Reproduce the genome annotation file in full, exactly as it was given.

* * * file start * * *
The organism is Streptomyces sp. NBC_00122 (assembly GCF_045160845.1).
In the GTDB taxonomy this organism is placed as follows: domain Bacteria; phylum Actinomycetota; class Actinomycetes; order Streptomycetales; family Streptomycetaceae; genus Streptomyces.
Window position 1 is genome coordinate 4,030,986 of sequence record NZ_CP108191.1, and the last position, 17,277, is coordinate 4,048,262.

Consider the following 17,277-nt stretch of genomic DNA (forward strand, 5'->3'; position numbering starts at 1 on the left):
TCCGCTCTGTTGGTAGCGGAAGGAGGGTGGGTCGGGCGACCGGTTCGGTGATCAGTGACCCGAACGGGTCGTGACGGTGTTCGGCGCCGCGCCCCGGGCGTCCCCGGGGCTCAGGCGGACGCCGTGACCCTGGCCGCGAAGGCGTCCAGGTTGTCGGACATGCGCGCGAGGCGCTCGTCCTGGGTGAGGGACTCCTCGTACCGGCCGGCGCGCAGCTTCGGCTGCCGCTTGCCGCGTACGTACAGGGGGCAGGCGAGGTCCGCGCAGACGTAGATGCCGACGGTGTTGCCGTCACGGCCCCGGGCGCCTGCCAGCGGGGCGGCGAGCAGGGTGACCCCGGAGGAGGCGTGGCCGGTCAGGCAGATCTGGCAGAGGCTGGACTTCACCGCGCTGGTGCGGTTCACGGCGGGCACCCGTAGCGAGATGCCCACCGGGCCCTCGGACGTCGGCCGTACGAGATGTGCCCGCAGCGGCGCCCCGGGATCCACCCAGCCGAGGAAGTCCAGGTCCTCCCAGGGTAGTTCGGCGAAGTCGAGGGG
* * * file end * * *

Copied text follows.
The organism is Streptomyces sp. NBC_00122 (assembly GCF_045160845.1).
In the GTDB taxonomy this organism is placed as follows: domain Bacteria; phylum Actinomycetota; class Actinomycetes; order Streptomycetales; family Streptomycetaceae; genus Streptomyces.
Window position 1 is genome coordinate 4,030,986 of sequence record NZ_CP108191.1, and the last position, 17,277, is coordinate 4,048,262.

Consider the following 17,277-nt stretch of genomic DNA (forward strand, 5'->3'; position numbering starts at 1 on the left):
TCCGCTCTGTTGGTAGCGGAAGGAGGGTGGGTCGGGCGACCGGTTCGGTGATCAGTGACCCGAACGGGTCGTGACGGTGTTCGGCGCCGCGCCCCGGGCGTCCCCGGGGCTCAGGCGGACGCCGTGACCCTGGCCGCGAAGGCGTCCAGGTTGTCGGACATGCGCGCGAGGCGCTCGTCCTGGGTGAGGGACTCCTCGTACCGGCCGGCGCGCAGCTTCGGCTGCCGCTTGCCGCGTACGTACAGGGGGCAGGCGAGGTCCGCGCAGACGTAGATGCCGACGGTGTTGCCGTCACGGCCCCGGGCGCCTGCCAGCGGGGCGGCGAGCAGGGTGACCCCGGAGGAGGCGTGGCCGGTCAGGCAGATCTGGCAGAGGCTGGACTTCACCGCGCTGGTGCGGTTCACGGCGGGCACCCGTAGCGAGATGCCCACCGGGCCCTCGGACGTCGGCCGTACGAGATGTGCCCGCAGCGGCGCCCCGGGATCCACCCAGCCGAGGAAGTCCAGGTCCTCCCAGGGTAGTTCGGCGAAGTCGAGGGG